The 'garbage guy' walks 12 miles a day around D.C. picking up trash
"I'll pick up pretty much anything."
He leaves his home, which is just over the D.C. line, about 8:30 a.m., garbage bag in hand, ready for a brisk 12 mile traverse around the city. Typically, he walks down Massachusetts Avenue, then to 14th Street, continually squatting to collect the trash he spots along the way.
Dressed in activewear and tracking his walk on a sports watch, Adams scoops up everything in sight, from plastic water bottles to food wrappers, beer cans and disposable face masks. Lots of masks.
"I'll pick up pretty much anything," Adams said. He doesn't wear plastic gloves, he noted, but he washes his hands whenever he stops along the way.
Adams began regularly picking up garbage in June, but his daily walks became a ritual more than a decade ago as part of a rigorous exercise routine.
When the pandemic hit, he vowed to continue walking, even though he was working from home and had nowhere to go.
That's when he took note of all the trash, which "really started bothering me," said Adams.
So, he grabbed a bag and started gathering garbage. His new ritual, he learned, was immensely satisfying.
"The trash is just out of place; it doesn't belong there. Finishing my projects is definitely rewarding," Adams said, explaining that he often changes his walking paths, which he refers to as his projects, to ensure he covers as many areas around the District as possible. "When you see it beforehand, then you walk by it after and it's all clean, that's a good feeling."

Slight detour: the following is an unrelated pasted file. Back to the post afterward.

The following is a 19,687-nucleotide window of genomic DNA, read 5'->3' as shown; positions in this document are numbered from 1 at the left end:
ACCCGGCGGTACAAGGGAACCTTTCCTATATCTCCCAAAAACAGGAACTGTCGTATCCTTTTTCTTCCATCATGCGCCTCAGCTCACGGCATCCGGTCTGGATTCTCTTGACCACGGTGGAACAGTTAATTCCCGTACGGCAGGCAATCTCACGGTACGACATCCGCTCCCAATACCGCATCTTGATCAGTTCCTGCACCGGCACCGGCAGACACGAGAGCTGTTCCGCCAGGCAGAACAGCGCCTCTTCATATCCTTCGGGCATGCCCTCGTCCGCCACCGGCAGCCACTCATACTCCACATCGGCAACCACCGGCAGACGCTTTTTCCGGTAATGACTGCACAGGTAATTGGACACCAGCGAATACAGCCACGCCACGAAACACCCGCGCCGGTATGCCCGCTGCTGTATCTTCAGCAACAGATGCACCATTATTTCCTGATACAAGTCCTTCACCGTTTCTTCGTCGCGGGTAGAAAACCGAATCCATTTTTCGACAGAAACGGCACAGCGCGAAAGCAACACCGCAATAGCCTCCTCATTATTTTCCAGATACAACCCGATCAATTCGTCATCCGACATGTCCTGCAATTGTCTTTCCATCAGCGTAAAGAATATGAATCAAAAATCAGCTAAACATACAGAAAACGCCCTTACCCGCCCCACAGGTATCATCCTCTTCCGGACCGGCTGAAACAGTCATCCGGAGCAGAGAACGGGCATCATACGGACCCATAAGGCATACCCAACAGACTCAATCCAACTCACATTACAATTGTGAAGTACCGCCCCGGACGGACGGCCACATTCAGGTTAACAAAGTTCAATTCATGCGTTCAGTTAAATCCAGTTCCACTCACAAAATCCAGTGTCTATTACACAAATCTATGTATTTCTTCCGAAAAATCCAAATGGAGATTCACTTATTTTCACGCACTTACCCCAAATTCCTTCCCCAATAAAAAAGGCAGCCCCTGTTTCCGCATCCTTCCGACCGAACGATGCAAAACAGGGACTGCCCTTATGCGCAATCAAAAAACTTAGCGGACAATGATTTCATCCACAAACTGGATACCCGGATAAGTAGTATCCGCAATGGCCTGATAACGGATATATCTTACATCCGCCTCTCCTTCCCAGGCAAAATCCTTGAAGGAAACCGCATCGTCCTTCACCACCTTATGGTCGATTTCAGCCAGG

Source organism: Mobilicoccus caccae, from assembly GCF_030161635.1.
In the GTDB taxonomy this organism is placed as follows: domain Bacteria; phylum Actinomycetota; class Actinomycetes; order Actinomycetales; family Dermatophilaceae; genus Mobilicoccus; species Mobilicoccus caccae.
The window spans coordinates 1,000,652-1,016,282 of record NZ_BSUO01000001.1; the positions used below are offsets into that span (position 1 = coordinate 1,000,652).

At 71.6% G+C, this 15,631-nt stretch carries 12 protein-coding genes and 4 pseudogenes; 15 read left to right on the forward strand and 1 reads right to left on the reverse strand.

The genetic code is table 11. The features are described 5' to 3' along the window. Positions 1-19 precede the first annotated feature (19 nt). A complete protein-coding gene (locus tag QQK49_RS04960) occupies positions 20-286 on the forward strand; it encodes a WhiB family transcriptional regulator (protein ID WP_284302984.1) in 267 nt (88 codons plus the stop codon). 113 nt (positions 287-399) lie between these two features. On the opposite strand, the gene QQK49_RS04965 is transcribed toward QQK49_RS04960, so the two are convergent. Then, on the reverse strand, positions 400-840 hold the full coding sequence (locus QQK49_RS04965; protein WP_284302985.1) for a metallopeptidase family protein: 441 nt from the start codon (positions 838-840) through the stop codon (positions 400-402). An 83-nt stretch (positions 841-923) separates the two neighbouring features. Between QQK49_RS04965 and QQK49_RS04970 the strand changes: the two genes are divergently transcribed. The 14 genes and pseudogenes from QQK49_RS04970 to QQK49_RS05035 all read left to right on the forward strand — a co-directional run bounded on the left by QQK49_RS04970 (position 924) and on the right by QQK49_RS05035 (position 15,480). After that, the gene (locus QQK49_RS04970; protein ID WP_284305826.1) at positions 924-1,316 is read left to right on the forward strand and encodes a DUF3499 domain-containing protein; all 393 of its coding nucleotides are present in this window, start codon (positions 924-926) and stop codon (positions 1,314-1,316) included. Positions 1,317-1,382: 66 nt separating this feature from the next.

He now associates different areas with specific types of trash. For instance, the Capital Crescent Trail has become a popular exercise site during the pandemic, he explained, so, "you'll always find strawberry banana GU Energy packets and Nature Valley granola bar wrappers there."
Although Adams's customary cleanup which typically takes him about three hours - might be unusual, exercising while picking up trash is actually a trend of sorts. There's a popular Swedish fitness craze that involves collecting trash, called "plogging," a mix of jogging and "plocka upp" - Swedish for pick up. In recent years, plogging groups have popped up around the world, including in the D.C. area.
Adams isn't seeking to start a plogging group, he said, but he does encourage friends and family to join him on trash walks.
"People know who he is. They wave at him, they honk at him,". "But he is determined to do it whether people join and support him or not. I'm amazed by his focus and his grit."
Adams hopes his trash pickups motivate others to litter less and pick up more.
"I hope people see me and go, 'Hey, maybe next time I walk around I'll bring a trash bag and do that, too,' " he said. "The simple act of picking up trash makes a huge difference."
Long Beach Clean Up Crew salutes your efforts Mr. Adams. You are an inspiration to us all. Keep up the good work.
Most people walk by trash they pass on streets and sidewalks. Some people don't even notice it. Then there's Billy Adams. He not only sees it, he picks it up all of it.
Since the spring, the 54-year-old Montgomery County man has spent his daily walks into the District collecting garbage around the city, usually filling at least two trash bags with waste.
"It's just something I do," he said. "It's become part of my routine."
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